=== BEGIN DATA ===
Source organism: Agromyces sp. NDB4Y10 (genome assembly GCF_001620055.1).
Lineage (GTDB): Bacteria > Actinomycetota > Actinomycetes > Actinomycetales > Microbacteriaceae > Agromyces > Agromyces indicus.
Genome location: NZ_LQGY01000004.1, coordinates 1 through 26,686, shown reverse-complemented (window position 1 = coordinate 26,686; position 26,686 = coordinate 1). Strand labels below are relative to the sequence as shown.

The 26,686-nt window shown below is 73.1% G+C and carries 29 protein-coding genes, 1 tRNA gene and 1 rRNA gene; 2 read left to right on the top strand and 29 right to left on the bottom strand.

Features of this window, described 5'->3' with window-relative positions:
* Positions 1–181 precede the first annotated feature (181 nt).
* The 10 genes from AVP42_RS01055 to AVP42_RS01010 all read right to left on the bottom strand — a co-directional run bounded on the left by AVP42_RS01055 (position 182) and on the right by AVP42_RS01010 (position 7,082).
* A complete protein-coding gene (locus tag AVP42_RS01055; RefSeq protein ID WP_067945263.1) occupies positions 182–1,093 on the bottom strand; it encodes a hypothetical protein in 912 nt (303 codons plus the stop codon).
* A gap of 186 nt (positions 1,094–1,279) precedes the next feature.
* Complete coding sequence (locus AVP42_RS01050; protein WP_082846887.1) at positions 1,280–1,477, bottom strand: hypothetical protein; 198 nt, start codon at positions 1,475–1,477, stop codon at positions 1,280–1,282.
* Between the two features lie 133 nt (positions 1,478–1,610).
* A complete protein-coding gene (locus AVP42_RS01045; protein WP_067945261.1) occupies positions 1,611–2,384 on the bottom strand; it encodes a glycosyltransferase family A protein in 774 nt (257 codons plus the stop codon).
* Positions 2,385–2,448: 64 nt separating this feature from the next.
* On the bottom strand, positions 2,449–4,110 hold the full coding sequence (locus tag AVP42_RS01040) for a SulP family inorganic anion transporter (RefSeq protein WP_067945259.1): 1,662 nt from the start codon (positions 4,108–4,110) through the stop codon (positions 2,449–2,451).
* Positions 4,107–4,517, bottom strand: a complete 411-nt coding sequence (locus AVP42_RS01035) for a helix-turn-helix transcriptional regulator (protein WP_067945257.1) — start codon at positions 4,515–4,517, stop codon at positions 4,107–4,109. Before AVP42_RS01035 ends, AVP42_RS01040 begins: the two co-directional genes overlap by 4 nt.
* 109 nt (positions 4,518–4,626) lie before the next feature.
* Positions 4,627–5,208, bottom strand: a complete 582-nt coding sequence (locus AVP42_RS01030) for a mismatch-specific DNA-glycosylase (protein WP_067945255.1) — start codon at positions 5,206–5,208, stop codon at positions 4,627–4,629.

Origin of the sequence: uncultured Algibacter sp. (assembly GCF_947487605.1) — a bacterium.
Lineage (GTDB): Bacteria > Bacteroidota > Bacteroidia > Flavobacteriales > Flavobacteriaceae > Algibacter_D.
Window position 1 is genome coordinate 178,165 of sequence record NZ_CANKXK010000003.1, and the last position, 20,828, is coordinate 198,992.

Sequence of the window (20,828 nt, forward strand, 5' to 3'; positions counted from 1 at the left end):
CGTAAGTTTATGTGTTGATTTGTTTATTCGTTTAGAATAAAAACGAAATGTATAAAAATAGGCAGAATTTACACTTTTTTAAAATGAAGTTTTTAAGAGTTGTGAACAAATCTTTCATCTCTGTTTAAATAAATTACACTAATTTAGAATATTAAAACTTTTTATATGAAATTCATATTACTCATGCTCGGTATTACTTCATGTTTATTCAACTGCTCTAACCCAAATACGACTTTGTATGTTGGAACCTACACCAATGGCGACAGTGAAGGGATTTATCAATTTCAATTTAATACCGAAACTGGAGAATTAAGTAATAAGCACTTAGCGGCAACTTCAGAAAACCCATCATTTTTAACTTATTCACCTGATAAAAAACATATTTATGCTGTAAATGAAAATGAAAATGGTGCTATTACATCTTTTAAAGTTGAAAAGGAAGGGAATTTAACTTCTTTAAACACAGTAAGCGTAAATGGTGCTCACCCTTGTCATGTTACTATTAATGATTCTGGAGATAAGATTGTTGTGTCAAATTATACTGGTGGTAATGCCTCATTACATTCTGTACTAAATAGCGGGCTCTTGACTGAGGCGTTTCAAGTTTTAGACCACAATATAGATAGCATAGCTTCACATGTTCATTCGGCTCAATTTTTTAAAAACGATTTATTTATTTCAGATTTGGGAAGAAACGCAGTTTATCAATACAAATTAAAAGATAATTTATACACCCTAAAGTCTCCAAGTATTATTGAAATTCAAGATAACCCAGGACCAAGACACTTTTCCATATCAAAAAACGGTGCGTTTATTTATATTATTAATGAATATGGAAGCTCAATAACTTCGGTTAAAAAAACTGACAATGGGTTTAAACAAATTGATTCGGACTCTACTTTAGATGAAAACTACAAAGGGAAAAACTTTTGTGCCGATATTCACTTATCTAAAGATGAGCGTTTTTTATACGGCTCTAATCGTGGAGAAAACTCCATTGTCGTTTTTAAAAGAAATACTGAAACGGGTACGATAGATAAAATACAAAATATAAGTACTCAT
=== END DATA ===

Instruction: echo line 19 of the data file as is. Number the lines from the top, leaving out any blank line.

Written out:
Lineage (GTDB): Bacteria > Bacteroidota > Bacteroidia > Flavobacteriales > Flavobacteriaceae > Algibacter_D.